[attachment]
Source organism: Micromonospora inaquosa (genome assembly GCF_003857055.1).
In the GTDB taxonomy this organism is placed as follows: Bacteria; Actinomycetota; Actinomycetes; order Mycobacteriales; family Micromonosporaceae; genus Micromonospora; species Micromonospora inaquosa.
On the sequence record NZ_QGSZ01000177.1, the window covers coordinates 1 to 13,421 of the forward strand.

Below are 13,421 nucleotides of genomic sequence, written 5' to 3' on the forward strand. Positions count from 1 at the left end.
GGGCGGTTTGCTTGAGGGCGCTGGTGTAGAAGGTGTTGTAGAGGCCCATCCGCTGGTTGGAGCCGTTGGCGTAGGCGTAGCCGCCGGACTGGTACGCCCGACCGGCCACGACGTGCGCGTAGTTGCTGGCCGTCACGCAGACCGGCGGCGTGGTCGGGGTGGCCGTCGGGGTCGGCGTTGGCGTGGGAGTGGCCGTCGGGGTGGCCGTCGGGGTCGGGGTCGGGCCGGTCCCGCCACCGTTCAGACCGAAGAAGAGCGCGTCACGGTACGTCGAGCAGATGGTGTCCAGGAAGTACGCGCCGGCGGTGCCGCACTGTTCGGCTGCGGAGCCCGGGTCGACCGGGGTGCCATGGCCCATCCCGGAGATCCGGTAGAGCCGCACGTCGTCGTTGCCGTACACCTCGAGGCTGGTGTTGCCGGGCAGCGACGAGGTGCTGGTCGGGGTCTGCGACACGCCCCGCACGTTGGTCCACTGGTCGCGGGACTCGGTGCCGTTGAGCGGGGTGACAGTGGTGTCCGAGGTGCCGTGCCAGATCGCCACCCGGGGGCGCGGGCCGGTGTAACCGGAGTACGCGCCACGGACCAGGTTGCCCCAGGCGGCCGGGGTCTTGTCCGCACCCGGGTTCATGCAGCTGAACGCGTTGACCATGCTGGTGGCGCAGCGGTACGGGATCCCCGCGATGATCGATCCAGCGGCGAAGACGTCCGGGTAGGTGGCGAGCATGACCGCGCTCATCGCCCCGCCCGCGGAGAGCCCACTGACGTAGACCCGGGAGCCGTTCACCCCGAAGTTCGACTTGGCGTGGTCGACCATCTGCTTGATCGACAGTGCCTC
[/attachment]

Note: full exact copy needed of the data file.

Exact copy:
Source organism: Micromonospora inaquosa (genome assembly GCF_003857055.1).
In the GTDB taxonomy this organism is placed as follows: Bacteria; Actinomycetota; Actinomycetes; order Mycobacteriales; family Micromonosporaceae; genus Micromonospora; species Micromonospora inaquosa.
On the sequence record NZ_QGSZ01000177.1, the window covers coordinates 1 to 13,421 of the forward strand.

Below are 13,421 nucleotides of genomic sequence, written 5' to 3' on the forward strand. Positions count from 1 at the left end.
GGGCGGTTTGCTTGAGGGCGCTGGTGTAGAAGGTGTTGTAGAGGCCCATCCGCTGGTTGGAGCCGTTGGCGTAGGCGTAGCCGCCGGACTGGTACGCCCGACCGGCCACGACGTGCGCGTAGTTGCTGGCCGTCACGCAGACCGGCGGCGTGGTCGGGGTGGCCGTCGGGGTCGGCGTTGGCGTGGGAGTGGCCGTCGGGGTGGCCGTCGGGGTCGGGGTCGGGCCGGTCCCGCCACCGTTCAGACCGAAGAAGAGCGCGTCACGGTACGTCGAGCAGATGGTGTCCAGGAAGTACGCGCCGGCGGTGCCGCACTGTTCGGCTGCGGAGCCCGGGTCGACCGGGGTGCCATGGCCCATCCCGGAGATCCGGTAGAGCCGCACGTCGTCGTTGCCGTACACCTCGAGGCTGGTGTTGCCGGGCAGCGACGAGGTGCTGGTCGGGGTCTGCGACACGCCCCGCACGTTGGTCCACTGGTCGCGGGACTCGGTGCCGTTGAGCGGGGTGACAGTGGTGTCCGAGGTGCCGTGCCAGATCGCCACCCGGGGGCGCGGGCCGGTGTAACCGGAGTACGCGCCACGGACCAGGTTGCCCCAGGCGGCCGGGGTCTTGTCCGCACCCGGGTTCATGCAGCTGAACGCGTTGACCATGCTGGTGGCGCAGCGGTACGGGATCCCCGCGATGATCGATCCAGCGGCGAAGACGTCCGGGTAGGTGGCGAGCATGACCGCGCTCATCGCCCCGCCCGCGGAGAGCCCACTGACGTAGACCCGGGAGCCGTTCACCCCGAAGTTCGACTTGGCGTGGTCGACCATCTGCTTGATCGACAGTGCCTC